Householders Insurance - Moving house

So long as you continue to pay premiums, your property will be covered while you live in the same place, and as soon as you decide to move, let your insurers know. Keep the contents insur ance in force so long as you leave any items in your old home, and continue your buildings cover until the sale of your old home is completed. Under no circumstances should you ever live in an uninsured house, so arrange for your new insurance to begin when you exchange contracts for the purchase of your new home. Since the premium depends on the particular risks involved, your premium may be changed when you move.

`All risks' policy

Although the above policies for contents cover a wide range of perils, they are not as comprehensive as they seem at first sight. `All risks' policies are available, either as an extension to the policy for contents, or as a separate policy to provide further cover. For example, with a policy covering contents only, you would probably not be able to claim if your umbrella and coat were stolen while you were eating in a restaurant, if you left an attache case in a bus or train compartment, or if you lost a contact lens. The first two claims may be refused because the umbrella, coat and attache case were not stolen from your home or place of work, and the third claim because personal loss, as distinct from theft, is not usually covered.

`All risks' policies are designed to cover your more valuable possessions against loss or damage by any cause, including fire, theft and accident. They are particularly appropriate for jewell ery, furs, pictures, objets d'art, photographic and electrical equipment (radios, televisions, tape recorders, projectors, hi-fi), watches, coins, stamps, special collections, hearing aids and sometimes contact lenses. Although the name `all risks insurance ' implies the widest possible cover, there are limits to the benefits provided by this type of policy. You cannot normally insure for loss or damage due to wear and tear, depreciation, moth, vermin, cleaning, dying, repairs or restoration, mechanical or electrical breakdown, climatic conditions, rust, war, riots or radioactive contamination. Some insurers also exclude accidental damage to brittle objects, unless caused by fire or theft, and the overwinding of watches or clocks.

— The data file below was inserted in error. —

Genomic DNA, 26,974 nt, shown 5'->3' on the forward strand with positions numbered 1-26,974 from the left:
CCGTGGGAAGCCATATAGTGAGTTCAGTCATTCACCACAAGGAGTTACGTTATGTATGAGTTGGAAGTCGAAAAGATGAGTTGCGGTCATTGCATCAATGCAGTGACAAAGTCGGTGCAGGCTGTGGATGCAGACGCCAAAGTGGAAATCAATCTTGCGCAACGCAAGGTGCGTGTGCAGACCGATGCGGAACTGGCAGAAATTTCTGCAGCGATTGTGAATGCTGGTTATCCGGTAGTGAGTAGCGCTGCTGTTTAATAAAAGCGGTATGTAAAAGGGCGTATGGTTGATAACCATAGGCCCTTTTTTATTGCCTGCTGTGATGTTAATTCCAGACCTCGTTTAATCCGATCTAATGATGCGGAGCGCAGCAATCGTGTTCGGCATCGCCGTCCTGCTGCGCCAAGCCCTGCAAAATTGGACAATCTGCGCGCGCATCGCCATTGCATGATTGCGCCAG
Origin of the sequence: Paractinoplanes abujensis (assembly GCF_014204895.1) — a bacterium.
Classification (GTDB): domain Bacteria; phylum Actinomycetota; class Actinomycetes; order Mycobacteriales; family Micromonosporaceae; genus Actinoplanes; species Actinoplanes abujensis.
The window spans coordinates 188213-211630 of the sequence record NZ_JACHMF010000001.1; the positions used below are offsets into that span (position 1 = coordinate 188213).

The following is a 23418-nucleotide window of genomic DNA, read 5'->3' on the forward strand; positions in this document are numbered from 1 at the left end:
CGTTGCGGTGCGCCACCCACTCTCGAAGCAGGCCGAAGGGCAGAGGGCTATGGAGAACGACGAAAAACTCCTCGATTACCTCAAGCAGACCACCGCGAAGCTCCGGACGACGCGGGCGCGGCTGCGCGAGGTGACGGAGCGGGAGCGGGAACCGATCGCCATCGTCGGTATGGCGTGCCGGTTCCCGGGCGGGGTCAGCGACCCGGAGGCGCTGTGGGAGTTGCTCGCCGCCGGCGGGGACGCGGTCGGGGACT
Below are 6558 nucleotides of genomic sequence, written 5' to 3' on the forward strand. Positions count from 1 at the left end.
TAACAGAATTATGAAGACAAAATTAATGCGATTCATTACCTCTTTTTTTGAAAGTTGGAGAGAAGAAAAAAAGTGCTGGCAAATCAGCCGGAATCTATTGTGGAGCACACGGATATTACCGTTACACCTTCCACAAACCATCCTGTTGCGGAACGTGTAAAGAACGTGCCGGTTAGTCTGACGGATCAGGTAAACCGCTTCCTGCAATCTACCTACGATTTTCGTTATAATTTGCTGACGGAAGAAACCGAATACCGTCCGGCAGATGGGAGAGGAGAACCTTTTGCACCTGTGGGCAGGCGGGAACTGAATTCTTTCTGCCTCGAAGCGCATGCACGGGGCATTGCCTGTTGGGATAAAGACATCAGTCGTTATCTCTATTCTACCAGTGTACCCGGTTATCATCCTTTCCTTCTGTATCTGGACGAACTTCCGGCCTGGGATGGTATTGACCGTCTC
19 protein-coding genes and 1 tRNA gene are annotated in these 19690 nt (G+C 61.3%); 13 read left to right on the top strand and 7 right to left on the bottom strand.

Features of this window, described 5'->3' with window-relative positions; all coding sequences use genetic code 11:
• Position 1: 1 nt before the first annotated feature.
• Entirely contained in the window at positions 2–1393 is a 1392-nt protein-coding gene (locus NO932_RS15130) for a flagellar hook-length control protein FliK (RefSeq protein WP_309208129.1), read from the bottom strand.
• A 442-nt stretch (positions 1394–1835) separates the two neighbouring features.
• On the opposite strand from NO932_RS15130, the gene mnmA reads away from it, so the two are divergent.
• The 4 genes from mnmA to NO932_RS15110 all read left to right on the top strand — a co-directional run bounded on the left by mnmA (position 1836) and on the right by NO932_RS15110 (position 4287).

`All risks' policies vary considerably in the conditions on travelling abroad. If you are a regular traveller overseas, you should ask specifically about this. Many insurers automatically extend insurance to any part of Europe. Other companies may without extra charge allow you to take your property with you anywhere in the world, provided you are not abroad for more than thirty days in any one year, imposing also a limit (such as £6,000) on the insured value of the property you may take with you. Often, insurers also exclude travel on charter flights and other non-scheduled services. You can usually overcome all these limitations and exclusions simply by paying an extra premium.

Your insurer will probably ask for receipts or professional valuations for all items worth more than about £600, so when buying jewellery or furs, for example, ask for a receipt, and if the article is second-hand, ask the shop to prepare a valuation statement as evidence for your insurer.

The cost of 'all risks' policies depends on the precise risks involved. Premium rates vary between k i and £6 per k i 00 insured, with a minimum of £4 to £6 a. policy. As with policies covering buildings and contents, the cheapest rates apply to residents in country districts and small provincial towns.

While some 'all risks' policies exclude cover for contact lenses, many opticians sell special insurance policies to cover their loss or damage, limited to £10,000 a year, for a premium of about £4 a year. Insurers usually insist that, when not in use, the lenses should always be kept in their special container, and they exclude damage due to scratching, wear and tear and depreciation.


Moving house

read on: Insurance for the Businessman

So long as you continue to pay premiums, your property will be covered while you live in the same place, and as soon as you decide to move, let your insurers know. Keep the contents insur ance in force so long as you leave any items in your old home, and continue your buildings cover until the sale of your old home is completed. Under no circumstances should you ever live in an uninsured house, so arrange for your new insurance to begin when you exchange contracts for the purchase of your new home. Since the premium depends on the particular risks involved, your premium may be changed when you move.Insurance for the Businessman